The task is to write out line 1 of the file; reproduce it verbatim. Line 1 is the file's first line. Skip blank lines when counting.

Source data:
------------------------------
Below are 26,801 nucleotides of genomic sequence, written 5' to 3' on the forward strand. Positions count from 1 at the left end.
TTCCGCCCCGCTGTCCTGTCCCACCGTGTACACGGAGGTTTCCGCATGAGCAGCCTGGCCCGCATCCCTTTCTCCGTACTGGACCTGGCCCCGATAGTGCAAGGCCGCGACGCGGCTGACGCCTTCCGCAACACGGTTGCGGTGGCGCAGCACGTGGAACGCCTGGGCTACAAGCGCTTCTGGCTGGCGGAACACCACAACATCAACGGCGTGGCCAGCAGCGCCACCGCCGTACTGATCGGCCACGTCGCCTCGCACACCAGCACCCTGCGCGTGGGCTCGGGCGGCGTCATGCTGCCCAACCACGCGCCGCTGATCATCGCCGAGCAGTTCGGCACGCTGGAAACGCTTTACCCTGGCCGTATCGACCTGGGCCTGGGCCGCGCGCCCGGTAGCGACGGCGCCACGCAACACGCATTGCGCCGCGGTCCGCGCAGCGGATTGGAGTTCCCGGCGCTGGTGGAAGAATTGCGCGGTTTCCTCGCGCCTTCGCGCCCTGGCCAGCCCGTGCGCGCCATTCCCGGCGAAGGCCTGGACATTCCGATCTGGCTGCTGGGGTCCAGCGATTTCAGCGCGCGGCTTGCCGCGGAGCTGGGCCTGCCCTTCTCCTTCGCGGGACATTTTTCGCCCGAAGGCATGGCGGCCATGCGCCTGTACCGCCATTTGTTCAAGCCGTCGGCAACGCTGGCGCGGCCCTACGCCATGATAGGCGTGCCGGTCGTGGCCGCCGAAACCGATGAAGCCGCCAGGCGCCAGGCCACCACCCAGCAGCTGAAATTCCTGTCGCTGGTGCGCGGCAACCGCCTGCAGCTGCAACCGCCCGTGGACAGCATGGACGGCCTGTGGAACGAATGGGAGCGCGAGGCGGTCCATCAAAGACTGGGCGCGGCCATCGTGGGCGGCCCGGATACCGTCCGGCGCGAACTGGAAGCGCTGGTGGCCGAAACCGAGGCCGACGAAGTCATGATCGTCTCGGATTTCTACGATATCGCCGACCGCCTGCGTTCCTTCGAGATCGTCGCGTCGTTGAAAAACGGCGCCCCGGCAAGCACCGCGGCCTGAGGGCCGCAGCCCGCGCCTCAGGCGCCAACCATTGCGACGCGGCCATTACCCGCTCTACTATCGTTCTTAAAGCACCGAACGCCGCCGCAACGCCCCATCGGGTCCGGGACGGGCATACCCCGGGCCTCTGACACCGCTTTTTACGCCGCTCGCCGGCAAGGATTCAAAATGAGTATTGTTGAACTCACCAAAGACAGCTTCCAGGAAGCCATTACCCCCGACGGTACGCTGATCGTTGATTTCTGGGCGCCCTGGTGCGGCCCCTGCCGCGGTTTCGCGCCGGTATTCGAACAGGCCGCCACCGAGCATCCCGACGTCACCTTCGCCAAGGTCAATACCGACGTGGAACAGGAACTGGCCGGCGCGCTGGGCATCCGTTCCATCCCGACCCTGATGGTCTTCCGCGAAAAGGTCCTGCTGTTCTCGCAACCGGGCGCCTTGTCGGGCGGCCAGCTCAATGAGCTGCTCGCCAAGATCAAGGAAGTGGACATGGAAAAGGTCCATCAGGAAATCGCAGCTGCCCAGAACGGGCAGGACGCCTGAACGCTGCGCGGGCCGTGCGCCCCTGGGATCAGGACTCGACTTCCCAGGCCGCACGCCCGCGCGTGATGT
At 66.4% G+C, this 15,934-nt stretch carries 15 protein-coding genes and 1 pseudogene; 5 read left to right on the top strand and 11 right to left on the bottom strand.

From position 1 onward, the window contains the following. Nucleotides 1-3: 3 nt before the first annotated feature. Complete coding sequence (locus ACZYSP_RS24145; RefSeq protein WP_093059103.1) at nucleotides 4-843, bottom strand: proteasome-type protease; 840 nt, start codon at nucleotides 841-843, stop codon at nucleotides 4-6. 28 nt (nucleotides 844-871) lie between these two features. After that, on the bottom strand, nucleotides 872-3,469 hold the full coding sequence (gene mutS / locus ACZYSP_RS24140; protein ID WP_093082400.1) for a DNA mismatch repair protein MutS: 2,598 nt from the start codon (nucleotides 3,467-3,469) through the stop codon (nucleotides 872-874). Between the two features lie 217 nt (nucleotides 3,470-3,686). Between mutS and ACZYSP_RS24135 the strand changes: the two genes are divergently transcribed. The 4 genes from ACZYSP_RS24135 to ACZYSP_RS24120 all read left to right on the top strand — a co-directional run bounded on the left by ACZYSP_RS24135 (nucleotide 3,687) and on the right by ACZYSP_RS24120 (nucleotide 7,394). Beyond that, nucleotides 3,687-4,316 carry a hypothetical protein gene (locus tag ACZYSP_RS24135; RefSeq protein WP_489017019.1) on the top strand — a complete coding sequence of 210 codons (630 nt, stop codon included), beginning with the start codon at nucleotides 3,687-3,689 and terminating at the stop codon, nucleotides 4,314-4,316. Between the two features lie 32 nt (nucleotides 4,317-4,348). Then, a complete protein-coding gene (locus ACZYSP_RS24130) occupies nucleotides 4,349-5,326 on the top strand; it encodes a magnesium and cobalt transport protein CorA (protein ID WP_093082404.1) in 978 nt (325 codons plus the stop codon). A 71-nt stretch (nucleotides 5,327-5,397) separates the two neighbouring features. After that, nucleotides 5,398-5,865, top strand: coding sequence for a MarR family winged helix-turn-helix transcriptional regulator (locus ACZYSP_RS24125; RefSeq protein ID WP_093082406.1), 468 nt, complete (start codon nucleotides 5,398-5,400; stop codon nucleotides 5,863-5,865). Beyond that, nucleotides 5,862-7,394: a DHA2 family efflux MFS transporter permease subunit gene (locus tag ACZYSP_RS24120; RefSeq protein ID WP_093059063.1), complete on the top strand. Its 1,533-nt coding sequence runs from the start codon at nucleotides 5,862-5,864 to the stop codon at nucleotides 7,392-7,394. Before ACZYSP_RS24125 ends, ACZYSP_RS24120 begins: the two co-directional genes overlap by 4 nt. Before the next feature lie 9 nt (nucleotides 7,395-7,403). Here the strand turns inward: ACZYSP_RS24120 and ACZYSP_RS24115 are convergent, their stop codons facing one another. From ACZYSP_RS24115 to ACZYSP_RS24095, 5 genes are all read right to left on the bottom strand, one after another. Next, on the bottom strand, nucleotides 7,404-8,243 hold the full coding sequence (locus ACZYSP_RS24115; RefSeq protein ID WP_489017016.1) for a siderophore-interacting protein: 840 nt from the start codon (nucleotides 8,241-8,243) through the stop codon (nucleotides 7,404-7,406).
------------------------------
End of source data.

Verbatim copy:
Below are 26,801 nucleotides of genomic sequence, written 5' to 3' on the forward strand. Positions count from 1 at the left end.